“If the Clean Power Plan is ultimately defeated by the Supreme Court, it will be an enormous loss, as the plan is the single greatest step the U.S. has ever taken to tackle global warming pollution,” wrote Sara Smith, a staff attorney at Austin advocacy group Environment Texas, in an email to the Observer.
At the behest of Texas and other states, chambers of commerce and some mining unions, the Supreme Court decided to hit the pause button on the U.S. Environmental Protection Agency’s Clean Power Plan, which aims to reduce greenhouse gas emissions from the nation’s power plants. Scientists link greenhouse gas emissions, such as carbon dioxide, to global warming. The high court issued a stay on the EPA plan while lower courts hear lawsuits from states that want to kill it.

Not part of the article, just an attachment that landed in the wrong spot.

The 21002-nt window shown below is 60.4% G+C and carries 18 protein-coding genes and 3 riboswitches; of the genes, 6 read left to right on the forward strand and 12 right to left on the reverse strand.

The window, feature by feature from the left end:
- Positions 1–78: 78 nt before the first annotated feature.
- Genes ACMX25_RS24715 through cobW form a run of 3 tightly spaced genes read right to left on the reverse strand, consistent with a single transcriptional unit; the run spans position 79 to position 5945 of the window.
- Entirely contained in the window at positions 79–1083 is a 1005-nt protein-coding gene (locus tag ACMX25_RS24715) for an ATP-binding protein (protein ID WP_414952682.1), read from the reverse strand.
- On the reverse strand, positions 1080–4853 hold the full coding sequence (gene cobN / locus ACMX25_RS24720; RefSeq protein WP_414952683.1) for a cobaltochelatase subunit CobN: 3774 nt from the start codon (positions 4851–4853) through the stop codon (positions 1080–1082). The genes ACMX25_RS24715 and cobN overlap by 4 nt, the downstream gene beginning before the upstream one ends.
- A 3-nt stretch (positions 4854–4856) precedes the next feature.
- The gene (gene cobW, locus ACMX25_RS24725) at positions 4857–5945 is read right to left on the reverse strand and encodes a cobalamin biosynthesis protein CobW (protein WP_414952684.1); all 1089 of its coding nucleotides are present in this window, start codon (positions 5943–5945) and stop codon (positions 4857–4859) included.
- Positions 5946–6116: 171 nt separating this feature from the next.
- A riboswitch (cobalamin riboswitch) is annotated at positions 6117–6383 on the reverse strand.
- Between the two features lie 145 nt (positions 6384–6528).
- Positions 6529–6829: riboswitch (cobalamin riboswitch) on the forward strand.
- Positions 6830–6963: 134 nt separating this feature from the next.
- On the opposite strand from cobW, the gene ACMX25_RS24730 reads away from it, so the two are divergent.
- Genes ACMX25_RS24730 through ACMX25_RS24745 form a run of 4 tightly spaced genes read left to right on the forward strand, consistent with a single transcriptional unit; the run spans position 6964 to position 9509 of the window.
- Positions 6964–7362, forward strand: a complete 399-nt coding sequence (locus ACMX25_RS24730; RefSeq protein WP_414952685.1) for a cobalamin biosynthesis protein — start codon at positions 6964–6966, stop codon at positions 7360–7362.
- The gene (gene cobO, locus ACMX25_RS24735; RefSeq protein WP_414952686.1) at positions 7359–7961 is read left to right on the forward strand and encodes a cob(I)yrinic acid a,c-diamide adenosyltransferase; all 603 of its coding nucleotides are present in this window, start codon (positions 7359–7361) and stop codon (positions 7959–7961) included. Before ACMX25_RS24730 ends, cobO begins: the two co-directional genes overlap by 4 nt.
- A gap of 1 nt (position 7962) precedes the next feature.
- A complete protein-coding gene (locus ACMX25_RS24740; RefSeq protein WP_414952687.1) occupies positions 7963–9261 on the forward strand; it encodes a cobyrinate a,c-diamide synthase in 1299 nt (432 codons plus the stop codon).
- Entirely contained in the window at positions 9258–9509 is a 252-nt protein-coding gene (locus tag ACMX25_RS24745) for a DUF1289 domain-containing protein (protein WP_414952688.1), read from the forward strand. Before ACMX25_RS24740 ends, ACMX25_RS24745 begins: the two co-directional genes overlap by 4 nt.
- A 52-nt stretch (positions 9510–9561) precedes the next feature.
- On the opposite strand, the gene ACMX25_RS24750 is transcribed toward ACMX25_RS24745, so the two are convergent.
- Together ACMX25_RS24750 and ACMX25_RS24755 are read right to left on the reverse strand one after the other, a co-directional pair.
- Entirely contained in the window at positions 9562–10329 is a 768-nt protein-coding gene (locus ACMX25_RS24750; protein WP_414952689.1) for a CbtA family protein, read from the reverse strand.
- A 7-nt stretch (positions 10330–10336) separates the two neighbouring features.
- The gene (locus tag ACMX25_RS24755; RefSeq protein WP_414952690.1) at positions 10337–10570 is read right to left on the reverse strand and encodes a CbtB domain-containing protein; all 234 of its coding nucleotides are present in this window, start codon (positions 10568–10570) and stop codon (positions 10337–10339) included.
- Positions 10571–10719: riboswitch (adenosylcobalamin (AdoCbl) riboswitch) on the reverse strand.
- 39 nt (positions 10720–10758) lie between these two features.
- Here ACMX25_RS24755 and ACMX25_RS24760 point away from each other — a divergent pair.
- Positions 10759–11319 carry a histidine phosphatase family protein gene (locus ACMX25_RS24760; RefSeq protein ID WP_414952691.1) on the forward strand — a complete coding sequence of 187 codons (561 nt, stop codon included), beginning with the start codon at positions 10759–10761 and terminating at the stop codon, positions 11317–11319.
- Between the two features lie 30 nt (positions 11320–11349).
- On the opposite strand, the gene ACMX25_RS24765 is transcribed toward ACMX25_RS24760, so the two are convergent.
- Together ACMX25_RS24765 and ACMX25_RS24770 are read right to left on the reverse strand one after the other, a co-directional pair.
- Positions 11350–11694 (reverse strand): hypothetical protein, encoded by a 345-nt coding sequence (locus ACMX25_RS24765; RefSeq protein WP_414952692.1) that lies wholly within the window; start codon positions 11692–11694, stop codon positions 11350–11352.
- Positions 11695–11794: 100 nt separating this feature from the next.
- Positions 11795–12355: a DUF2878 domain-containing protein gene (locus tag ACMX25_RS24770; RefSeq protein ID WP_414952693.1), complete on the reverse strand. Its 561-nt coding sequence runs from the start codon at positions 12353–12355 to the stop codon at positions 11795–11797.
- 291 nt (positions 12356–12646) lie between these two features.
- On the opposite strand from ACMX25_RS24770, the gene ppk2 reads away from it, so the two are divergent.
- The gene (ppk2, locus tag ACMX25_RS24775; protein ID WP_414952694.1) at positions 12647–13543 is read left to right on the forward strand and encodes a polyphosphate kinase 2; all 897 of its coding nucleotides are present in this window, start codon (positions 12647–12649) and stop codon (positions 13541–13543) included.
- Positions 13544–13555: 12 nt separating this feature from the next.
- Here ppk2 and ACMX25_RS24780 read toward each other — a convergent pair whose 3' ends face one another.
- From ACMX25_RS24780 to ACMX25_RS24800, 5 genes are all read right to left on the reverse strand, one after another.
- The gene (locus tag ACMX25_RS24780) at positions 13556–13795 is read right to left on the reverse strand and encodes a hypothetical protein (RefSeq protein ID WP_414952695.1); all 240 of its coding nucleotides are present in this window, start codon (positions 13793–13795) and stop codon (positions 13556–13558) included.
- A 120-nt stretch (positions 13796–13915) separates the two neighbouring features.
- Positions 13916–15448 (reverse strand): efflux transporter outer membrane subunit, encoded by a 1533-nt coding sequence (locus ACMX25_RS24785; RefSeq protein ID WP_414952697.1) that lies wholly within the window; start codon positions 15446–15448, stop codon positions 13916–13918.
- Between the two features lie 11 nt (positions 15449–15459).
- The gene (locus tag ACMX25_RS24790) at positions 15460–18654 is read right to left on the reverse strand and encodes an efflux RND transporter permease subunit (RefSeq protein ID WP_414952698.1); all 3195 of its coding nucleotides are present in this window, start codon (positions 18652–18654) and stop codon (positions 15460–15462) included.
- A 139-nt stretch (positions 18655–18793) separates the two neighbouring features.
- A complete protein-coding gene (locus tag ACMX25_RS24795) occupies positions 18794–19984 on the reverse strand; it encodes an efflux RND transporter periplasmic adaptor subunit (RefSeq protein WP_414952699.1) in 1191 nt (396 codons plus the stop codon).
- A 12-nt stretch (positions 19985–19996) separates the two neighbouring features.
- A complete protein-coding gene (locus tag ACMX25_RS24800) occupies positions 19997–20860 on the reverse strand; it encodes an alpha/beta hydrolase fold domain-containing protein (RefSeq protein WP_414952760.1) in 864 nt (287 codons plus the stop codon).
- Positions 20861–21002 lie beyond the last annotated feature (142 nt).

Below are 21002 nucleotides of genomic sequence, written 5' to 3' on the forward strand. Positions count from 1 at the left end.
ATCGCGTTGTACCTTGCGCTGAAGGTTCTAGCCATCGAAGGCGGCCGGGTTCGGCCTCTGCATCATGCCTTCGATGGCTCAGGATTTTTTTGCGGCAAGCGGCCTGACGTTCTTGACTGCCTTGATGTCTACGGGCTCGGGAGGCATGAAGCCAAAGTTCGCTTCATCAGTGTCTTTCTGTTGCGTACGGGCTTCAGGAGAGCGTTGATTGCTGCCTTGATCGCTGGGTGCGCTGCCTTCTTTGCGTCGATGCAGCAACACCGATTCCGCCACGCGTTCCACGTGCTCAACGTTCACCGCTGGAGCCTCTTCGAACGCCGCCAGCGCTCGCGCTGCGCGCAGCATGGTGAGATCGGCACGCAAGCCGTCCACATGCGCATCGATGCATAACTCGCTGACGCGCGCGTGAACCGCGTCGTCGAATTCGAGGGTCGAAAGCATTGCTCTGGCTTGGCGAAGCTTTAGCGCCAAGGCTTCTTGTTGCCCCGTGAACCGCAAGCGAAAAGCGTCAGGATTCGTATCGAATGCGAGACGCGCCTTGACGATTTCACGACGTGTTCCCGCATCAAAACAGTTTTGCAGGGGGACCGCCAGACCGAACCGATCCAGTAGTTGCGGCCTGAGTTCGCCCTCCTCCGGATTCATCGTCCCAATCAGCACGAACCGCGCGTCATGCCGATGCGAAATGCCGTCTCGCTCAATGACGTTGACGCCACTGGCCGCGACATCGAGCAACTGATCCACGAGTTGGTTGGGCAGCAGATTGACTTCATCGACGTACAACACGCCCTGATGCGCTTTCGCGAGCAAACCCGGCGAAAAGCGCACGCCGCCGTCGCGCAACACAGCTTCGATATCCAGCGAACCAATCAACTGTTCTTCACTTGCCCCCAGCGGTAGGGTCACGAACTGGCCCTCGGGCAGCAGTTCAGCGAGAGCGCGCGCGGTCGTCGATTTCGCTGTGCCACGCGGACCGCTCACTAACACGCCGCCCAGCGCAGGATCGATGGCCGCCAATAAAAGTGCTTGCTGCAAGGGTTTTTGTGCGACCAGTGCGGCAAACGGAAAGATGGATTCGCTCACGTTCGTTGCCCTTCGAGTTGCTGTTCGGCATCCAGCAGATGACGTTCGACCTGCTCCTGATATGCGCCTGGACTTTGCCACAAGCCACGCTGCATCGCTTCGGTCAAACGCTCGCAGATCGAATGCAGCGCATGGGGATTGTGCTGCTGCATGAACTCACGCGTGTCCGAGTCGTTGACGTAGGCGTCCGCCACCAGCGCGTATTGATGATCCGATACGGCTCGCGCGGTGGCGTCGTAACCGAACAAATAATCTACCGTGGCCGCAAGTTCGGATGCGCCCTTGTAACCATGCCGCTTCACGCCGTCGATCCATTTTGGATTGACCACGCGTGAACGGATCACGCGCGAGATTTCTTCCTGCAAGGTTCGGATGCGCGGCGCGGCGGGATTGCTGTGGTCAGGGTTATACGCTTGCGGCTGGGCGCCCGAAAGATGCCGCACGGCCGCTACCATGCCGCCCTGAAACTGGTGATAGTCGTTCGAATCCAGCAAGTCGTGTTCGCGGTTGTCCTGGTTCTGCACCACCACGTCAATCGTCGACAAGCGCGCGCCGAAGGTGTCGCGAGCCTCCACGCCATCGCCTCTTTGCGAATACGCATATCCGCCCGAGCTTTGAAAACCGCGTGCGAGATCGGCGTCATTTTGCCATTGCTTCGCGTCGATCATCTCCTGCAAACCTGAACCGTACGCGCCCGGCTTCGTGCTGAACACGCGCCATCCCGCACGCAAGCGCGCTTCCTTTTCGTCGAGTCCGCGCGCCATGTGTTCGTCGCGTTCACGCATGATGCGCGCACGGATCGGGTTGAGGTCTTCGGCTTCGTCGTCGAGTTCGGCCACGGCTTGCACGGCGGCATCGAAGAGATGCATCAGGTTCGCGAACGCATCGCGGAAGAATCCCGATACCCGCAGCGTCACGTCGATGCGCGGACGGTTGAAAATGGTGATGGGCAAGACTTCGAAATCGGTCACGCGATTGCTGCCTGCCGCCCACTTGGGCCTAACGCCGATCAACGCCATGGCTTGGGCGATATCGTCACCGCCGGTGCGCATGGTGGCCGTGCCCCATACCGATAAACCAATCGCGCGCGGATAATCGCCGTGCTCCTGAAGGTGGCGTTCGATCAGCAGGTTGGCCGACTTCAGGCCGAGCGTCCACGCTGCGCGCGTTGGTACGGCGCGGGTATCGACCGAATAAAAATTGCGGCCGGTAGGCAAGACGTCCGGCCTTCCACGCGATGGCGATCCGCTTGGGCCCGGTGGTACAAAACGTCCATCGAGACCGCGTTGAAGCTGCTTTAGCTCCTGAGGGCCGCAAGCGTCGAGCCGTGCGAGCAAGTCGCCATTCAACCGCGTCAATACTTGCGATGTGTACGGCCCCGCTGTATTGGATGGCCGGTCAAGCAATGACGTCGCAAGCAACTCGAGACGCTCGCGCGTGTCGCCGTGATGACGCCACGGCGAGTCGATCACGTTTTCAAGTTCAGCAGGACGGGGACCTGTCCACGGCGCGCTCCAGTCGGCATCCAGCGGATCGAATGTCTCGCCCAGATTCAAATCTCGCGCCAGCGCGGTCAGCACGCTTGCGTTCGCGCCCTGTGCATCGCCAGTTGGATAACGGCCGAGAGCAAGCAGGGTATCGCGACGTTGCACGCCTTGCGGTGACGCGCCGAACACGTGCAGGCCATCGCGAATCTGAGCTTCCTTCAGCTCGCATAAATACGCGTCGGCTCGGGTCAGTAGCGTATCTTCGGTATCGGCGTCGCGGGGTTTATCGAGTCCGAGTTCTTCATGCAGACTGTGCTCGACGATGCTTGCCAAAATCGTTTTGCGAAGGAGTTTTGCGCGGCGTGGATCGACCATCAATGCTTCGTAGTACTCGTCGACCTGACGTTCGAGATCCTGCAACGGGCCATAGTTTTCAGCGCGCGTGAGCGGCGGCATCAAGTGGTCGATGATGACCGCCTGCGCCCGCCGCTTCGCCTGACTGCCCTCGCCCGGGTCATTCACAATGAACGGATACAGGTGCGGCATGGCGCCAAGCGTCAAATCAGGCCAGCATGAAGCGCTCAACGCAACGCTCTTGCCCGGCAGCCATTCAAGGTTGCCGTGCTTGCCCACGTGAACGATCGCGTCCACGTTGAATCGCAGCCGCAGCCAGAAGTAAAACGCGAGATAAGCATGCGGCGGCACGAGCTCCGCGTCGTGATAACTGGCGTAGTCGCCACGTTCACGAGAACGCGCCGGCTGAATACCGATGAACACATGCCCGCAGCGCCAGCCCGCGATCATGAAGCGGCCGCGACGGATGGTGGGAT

Environment Texas, the Sierra Club and members of UT's student government released a report Tuesday outlining the effect fracking, or hydraulic fracturing, is having on university-owned land in West Texas.
The Environment Texas Research & Policy Center and the Frontier Group reported issues with oil drilling on UT System land, such as excessive water usage and the release of chemicals during drilling, in a study released Tuesday.